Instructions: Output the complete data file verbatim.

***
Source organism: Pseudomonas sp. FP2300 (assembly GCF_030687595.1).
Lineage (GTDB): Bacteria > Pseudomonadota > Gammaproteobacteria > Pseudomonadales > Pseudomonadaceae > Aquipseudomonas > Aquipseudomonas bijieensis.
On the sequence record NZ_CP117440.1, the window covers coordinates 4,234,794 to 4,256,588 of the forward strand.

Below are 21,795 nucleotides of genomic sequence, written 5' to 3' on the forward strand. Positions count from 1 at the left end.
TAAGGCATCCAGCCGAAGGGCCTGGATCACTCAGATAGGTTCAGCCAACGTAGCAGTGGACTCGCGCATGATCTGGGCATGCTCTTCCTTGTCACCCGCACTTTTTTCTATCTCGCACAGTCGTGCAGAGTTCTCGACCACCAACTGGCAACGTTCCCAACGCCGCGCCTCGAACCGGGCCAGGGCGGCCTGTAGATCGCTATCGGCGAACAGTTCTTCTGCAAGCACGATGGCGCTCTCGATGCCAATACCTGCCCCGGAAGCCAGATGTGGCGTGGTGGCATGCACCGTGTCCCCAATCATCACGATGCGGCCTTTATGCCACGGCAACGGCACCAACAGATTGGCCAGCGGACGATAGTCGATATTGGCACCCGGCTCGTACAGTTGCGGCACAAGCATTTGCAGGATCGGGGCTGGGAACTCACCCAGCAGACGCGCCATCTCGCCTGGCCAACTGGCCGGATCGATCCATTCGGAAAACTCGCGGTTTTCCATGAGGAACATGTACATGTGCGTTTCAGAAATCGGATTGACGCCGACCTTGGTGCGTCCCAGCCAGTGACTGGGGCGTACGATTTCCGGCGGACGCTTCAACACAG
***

Source organism: Pseudomonas sp. FP2300 (assembly GCF_030687595.1).
Lineage (GTDB): Bacteria > Pseudomonadota > Gammaproteobacteria > Pseudomonadales > Pseudomonadaceae > Aquipseudomonas > Aquipseudomonas bijieensis.
On the sequence record NZ_CP117440.1, the window covers coordinates 4,234,794 to 4,256,588 of the forward strand.

Below are 21,795 nucleotides of genomic sequence, written 5' to 3' on the forward strand. Positions count from 1 at the left end.
TAAGGCATCCAGCCGAAGGGCCTGGATCACTCAGATAGGTTCAGCCAACGTAGCAGTGGACTCGCGCATGATCTGGGCATGCTCTTCCTTGTCACCCGCACTTTTTTCTATCTCGCACAGTCGTGCAGAGTTCTCGACCACCAACTGGCAACGTTCCCAACGCCGCGCCTCGAACCGGGCCAGGGCGGCCTGTAGATCGCTATCGGCGAACAGTTCTTCTGCAAGCACGATGGCGCTCTCGATGCCAATACCTGCCCCGGAAGCCAGATGTGGCGTGGTGGCATGCACCGTGTCCCCAATCATCACGATGCGGCCTTTATGCCACGGCAACGGCACCAACAGATTGGCCAGCGGACGATAGTCGATATTGGCACCCGGCTCGTACAGTTGCGGCACAAGCATTTGCAGGATCGGGGCTGGGAACTCACCCAGCAGACGCGCCATCTCGCCTGGCCAACTGGCCGGATCGATCCATTCGGAAAACTCGCGGTTTTCCATGAGGAACATGTACATGTGCGTTTCAGAAATCGGATTGACGCCGACCTTGGTGCGTCCCAGCCAGTGACTGGGGCGTACGATTTCCGGCGGACGCTTCAACACAG